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Austin Public health officials say that a recent drop in coronavirus cases after the city experienced a spike this month could be attributed to antiquated equipment labs are using to report data.
“I am stunned to hear that the way we are getting the results of the tests on infections is by fax. That’s like a third world technology. Most young people don’t even know what a fax machine is anymore,” Travis County Commissioner Brigid Shea told CBS Austin. “This incredibly wasteful, stupid process of putting it on fax paper and faxing it to somebody so that they then have to manually enter it on a computer.”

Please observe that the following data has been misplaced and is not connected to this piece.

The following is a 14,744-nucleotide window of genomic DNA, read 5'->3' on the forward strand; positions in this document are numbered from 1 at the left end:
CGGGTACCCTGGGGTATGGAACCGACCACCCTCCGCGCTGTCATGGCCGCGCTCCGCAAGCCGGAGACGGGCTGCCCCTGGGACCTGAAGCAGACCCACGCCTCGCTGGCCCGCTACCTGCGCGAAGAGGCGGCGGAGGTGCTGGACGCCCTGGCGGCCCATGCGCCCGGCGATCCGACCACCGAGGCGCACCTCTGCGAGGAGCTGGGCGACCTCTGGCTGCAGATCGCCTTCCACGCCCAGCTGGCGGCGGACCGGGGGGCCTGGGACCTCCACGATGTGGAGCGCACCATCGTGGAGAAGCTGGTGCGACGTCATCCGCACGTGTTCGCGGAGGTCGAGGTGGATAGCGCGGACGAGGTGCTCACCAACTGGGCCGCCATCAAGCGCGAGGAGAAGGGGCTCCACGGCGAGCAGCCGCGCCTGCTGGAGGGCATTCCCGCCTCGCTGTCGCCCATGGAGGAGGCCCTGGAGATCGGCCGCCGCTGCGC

Mark Escott, Interim Health Authority for Austin Public Health, told CBS Austin that the agency spends time manually entering thousands of results in their database each day.
“It’s not uncommon for us to have a week to 10 days between when a person is tested and when their case is entered in the system so they can be called,” Escott said.
State law requires labs to report data digital, though not all comply. Travis County officials are looking into enforcement measures, and Shea has requested Escott give them the names of the labs still using fax machines.
This week Texas Gov. Greg Abbott (R) asked residents to stay home as the state grapples with a surge in coronavirus cases and hospitalizations. The governor also indicated he has no plans to reimpose restrictions on businesses.